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Re: st: insheet multi threading

From   Mike Lacy <>
Subject   Re: st: insheet multi threading
Date   Tue, 03 May 2011 12:17:07 -0600

>Date: Mon, 2 May 2011 09:30:48 -0400

Argyn Kuketayev <> wrote:

>I'm not talking about some obscure command either. it's a very basic
>task, and I'm sure everyone does it daily: read CSV files. it takes
>over 1 hour on 8-core machine to read 13GB file, because CPU load is
>12% all the time, one core is working.

>it's a junior programmer level assignment to parallelize the parsing
>part, that's why i'm surprised Stata didn't do it. it's frustrating
>because sometime i get CSVs during the day, and have to wait long long
>time before i can upload them into Stata. once in .dta format, all is
>fast: reading and writing. so, it's clearly parsing part that is slow

Here's an inelegant approach that might nevertheless work to parallelize your job. Whether it works depends on what seems to be true on my dual processor machine running Windows and a single processor version of Stata. It seems that a new instance of Stata, running concurrently is allocated (by Windows XP, in my case) to a different processor than the one running the first instance. This claim is based on simultaneously running the same long job in two different instances of Stata, and having it take much less than twice as long.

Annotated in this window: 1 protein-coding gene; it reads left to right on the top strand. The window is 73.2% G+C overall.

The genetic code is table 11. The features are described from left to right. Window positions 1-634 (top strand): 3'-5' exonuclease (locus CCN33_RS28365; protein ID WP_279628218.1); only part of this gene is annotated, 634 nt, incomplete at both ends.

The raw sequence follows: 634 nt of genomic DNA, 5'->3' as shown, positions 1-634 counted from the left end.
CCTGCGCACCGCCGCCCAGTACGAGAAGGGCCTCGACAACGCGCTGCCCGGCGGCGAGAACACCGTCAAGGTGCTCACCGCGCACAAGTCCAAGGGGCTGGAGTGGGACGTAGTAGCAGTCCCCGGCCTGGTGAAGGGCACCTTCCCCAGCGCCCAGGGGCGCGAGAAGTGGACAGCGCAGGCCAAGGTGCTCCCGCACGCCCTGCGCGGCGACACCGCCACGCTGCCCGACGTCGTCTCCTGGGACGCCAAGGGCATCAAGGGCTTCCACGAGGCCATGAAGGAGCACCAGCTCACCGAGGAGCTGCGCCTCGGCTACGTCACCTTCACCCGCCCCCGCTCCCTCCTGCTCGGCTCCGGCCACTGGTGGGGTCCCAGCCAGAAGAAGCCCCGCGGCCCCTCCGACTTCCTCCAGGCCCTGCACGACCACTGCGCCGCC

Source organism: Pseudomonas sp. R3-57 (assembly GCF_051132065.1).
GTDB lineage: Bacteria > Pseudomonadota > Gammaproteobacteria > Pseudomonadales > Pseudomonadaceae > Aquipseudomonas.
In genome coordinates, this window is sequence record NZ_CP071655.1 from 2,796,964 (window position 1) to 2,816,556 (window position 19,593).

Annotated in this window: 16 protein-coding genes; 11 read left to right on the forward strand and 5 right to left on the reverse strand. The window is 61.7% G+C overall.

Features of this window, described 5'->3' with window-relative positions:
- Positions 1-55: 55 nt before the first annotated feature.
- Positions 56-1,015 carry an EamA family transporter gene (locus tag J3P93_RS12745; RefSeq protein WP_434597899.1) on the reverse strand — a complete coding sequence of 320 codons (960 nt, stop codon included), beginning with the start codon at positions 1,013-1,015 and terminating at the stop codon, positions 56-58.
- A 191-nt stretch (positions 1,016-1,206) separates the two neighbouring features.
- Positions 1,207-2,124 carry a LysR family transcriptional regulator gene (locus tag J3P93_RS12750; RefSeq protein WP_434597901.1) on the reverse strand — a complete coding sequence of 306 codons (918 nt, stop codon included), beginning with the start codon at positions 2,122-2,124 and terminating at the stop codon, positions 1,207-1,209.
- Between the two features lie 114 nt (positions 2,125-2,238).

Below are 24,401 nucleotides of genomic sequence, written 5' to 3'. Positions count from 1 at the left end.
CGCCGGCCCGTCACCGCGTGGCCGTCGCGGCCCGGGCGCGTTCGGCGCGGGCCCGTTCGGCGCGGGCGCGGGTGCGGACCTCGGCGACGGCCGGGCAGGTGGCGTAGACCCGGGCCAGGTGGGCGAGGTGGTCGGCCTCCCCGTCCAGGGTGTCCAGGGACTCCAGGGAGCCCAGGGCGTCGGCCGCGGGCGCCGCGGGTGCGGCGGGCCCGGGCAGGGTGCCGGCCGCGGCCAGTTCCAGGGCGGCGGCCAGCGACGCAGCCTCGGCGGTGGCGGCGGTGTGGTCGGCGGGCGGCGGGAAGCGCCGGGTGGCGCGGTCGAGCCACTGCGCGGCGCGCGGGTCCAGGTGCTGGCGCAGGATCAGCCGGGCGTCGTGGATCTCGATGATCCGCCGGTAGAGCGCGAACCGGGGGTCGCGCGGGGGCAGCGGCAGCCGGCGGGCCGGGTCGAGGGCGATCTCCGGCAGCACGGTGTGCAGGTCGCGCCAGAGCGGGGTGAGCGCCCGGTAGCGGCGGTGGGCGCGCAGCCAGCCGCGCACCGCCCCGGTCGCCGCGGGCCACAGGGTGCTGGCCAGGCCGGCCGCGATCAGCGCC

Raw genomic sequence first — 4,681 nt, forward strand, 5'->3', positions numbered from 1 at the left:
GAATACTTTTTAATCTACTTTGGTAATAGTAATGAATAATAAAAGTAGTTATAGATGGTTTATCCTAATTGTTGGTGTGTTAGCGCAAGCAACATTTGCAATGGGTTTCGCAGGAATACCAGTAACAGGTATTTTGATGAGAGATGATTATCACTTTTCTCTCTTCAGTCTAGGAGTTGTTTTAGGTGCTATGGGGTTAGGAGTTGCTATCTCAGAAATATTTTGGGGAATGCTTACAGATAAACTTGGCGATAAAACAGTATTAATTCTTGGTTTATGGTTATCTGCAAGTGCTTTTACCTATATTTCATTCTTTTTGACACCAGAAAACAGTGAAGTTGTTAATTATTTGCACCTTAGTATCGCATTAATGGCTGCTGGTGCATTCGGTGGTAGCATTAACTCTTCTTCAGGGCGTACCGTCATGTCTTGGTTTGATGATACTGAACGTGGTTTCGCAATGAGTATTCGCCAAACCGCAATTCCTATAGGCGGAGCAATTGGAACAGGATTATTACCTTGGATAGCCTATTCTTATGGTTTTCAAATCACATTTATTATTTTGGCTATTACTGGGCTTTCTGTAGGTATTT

If this is true, and perhaps generalizes to other operating systems and machines with more processors, you could:

1) use -chunky- (-findit chunky-) to break up your CSV file into multiple CSV files with the same original header with variable names. 2) Take the list of file names that -chunky- returns, and break it into (say) 4 lists. 3) In the current instance of Stata, start -insheeting- the files on the first list and saving them as *.dta files. 4) For each of the 3 remaining lists, start a new instance of Stata to -insheet- each list.
5) Append all the *.dta files together.

This could be automated, I presume, by starting one or more other instances of Stata as batch jobs on your machine from its command line; you presumably could even call these other instances of Stata from within Stata. I freely admit that this approach is clumsy, and would involve a fair amount of extra I/O, but it might be quite a bit faster, if you're right that parsing is the rate-determining aspect of the job.

I think, but I'm not sure, that this does not violate the terms of the one user at a time licensing of Stata.

Mike Lacy, Assoc. Prof.
Soc. Dept., Colo. State. Univ.
Fort Collins CO 80523 USA

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